Ballard Spahr LLP and Schiff Hardin LLP both acquired small New York City firms in July while Blank Rome LLP took over a Houston maritime boutique in August.
“When demand is flat, acquiring a small firm and its clients is probably the easiest way to get new business,” Clay said. “There is virtually no risk for the acquirer.”
London Real Estate Partner Joins Mayer Brown
Mayer Brown LLP said that Patricia Jones, formerly of SJ Berwin LLP, joined its real estate group in London.
Jones has advised both domestic and international clients from the real estate and retail sectors on complex structured development, investment and joint ventures, the firm said. Most recently, she acted for British Land on the redevelopment of the Shoreditch Estate in East London, according to Mayer Brown.
“At a time of volatility in the real estate legal market we are strengthening our team with the very best and are increasing our numbers to reflect the requirements of both our domestic and overseas clients,” Martin Wright, head of European real estate at the firm, said in a statement.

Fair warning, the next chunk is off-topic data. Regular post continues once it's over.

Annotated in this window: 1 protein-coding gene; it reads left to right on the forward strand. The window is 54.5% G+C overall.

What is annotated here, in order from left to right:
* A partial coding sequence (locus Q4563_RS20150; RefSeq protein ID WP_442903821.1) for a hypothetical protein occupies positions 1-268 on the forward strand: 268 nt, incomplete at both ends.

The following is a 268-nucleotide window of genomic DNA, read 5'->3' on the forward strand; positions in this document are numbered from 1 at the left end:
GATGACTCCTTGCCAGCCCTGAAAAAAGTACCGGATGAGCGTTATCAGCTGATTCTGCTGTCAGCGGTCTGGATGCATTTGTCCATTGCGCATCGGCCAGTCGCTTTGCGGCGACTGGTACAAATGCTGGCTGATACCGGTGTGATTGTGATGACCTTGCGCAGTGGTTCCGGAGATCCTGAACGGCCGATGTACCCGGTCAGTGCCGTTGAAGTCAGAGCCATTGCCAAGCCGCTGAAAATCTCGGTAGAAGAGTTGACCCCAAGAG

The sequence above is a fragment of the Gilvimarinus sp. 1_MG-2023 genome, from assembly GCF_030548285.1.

Mayer Brown has lawyers in the Americas, Asia and Europe.
K&L Gates Adds Partners in Perth, Frankfurt
The Frankfurt office of K&L Gates also added a partner. Klaus Banke, who was previously at Cleary Gottlieb Steen & Hamilton LLP, joins the corporate/M&A practice.
Eastwood has almost 20 years of experience advising companies predominantly in the energy and resources, mining services and technology sectors, according to the firm. At Gryphon, he advised on matters related to the permitting and project funding of the Banfora Gold Project in Burkina Faso, West Africa.
Banke advises international and German companies on M&A transactions and joint ventures, as well as on general corporate law, the firm said in a statement. He focuses primarily on cross-border transactions, particularly French-German matters, and in the energy sector, the firm said.
Perkins Coie Adds Bankruptcy and Restructuring Partner
Perkins Coie LLP said that John D. Penn joined the Dallas office as a partner in the bankruptcy and restructuring practice. He was most recently a partner with Haynes & Boone LLP in Fort Worth.
He will also spend time as needed in the firm’s New York office working on Chapter 11 bankruptcy filings there.
Perkins Coie has more than 900 lawyers in 19 offices in the U.S. and Asia.
Hausfeld Hires Freshfields Cartel and Disputes Lawyer